A Nigerian social media influencer who flaunted a lavish lifestyle of private jets and luxury cars has been sentenced to 11 years in prison over charges related to a multimillion dollar scam that targeted companies in the United States and overseas.
Ramon Abbas, known to his millions of Instagram followers as Ray Hushpuppi, pleaded guilty in April last year to conspiracy to engage in money laundering. In addition to the prison sentence handed down on Monday, United States District Judge Otis D. Wright II ordered him to pay $1.7 million in restitution to two fraud victims.
It is a spectacular downfall for Abbas, 40, whose June 2020 arrest at his gilded perch in Dubai made headlines worldwide. Before his sentencing, Abbas was held in federal detention in Los Angeles, his once flamboyant social media account gone quiet — despite gaining 500,000 new followers since his arrest.
In a handwritten letter to the judge in September – the only direct word from him since his arrest – Abbas detailed his two years in detention.
“Since I have been incarcerated, I have had enough time to reflect on the past and I regret letting greed ruin the good name of my family, my blessing and my name,” he wrote.
On social media, where Abbas had posted videos of himself tossing wads of cash like confetti, he referred to himself as a real estate developer. But federal investigators said he financed his extravagant lifestyle through online hacking schemes that netted more than $24 million.
His targets included a US law firm, a foreign bank and an unnamed British professional soccer club, among others, according to a federal sentencing memorandum from the US Attorney’s Office in the Central District of California.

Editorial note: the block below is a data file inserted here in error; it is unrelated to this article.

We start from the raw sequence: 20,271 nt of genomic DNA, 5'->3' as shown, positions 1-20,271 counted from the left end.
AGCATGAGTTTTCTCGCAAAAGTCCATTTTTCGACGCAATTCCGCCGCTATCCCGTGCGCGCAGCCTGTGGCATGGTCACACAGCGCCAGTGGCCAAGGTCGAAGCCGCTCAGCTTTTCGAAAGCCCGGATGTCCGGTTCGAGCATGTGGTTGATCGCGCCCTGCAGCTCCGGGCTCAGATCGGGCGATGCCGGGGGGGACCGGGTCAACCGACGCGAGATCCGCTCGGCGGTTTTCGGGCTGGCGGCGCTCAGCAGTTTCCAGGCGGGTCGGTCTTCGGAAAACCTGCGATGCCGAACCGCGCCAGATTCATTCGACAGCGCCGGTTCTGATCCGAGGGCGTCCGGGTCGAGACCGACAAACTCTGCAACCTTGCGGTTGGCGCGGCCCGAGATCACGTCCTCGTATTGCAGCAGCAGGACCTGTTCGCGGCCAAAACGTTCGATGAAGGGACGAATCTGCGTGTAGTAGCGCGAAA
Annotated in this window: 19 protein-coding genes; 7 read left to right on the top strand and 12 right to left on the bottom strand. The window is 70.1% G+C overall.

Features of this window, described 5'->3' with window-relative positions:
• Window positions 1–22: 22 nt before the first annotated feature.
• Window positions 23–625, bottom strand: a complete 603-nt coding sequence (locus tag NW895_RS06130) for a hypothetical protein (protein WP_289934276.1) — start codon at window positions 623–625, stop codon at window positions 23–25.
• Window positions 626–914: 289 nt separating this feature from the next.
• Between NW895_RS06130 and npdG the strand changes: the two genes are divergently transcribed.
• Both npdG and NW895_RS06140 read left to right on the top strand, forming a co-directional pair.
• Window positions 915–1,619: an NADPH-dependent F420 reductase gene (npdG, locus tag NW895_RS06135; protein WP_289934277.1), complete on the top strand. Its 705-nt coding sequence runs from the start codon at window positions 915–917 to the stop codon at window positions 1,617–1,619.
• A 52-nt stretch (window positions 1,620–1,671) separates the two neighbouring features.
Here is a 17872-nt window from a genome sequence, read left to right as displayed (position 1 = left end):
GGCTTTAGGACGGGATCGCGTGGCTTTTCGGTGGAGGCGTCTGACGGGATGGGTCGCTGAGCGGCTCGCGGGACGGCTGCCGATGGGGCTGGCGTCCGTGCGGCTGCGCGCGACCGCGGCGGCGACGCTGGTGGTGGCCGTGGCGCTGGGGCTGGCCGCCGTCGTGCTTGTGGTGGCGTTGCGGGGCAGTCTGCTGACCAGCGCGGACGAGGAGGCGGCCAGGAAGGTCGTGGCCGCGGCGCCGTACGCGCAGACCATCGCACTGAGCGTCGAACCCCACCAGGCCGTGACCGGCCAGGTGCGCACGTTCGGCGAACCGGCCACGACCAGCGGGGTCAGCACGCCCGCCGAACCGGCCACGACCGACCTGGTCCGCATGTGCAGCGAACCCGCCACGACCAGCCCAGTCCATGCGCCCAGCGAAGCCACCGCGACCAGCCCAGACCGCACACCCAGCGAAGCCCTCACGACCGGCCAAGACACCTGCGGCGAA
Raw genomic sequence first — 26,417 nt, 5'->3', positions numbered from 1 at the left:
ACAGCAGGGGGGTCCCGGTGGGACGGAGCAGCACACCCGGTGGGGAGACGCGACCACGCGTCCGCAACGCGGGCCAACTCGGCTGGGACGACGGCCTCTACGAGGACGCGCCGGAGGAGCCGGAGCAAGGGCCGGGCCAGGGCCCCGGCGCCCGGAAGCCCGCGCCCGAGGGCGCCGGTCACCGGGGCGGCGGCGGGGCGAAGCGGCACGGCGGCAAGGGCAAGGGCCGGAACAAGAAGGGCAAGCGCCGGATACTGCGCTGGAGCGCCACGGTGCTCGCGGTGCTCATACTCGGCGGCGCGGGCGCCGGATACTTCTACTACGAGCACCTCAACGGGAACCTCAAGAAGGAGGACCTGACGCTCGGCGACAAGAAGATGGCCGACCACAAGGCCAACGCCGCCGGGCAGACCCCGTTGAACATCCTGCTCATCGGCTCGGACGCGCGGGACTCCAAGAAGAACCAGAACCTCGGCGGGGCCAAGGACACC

“Money laundering and business email compromise scams are a massive international crime problem, and we will continue to work with our law enforcement and international partners to identify and prosecute those involved, wherever they may be,” said Martin Estrada, a United States attorney.
His letter to the judge detailed some scams
Abbas’ September letter to Judge Wright detailed how his co-conspirators reached out to him to pinpoint businesses to scam or request banking information to transfer fraudulently obtained funds.
His alleged cyber crimes involved jaw-dropping amounts of money.
Federal documents detailed how Abbas and a co-conspirator “fraudulently induced” a New York law firm to wire nearly $923,000 meant for a client’s real estate refinancing to a bank account they controlled. A paralegal at the firm received fraudulent wire instructions after sending an email to what appeared to be a legitimate bank email address but was later identified as a “spoofed” address.
In such a business email compromise scam, criminals mimic an email message or website to make their communication appear like it’s from a known source making a request such as a money transfer.
Abbas also confessed to a conspiracy to defraud a Qatari businessman of more than $1 million.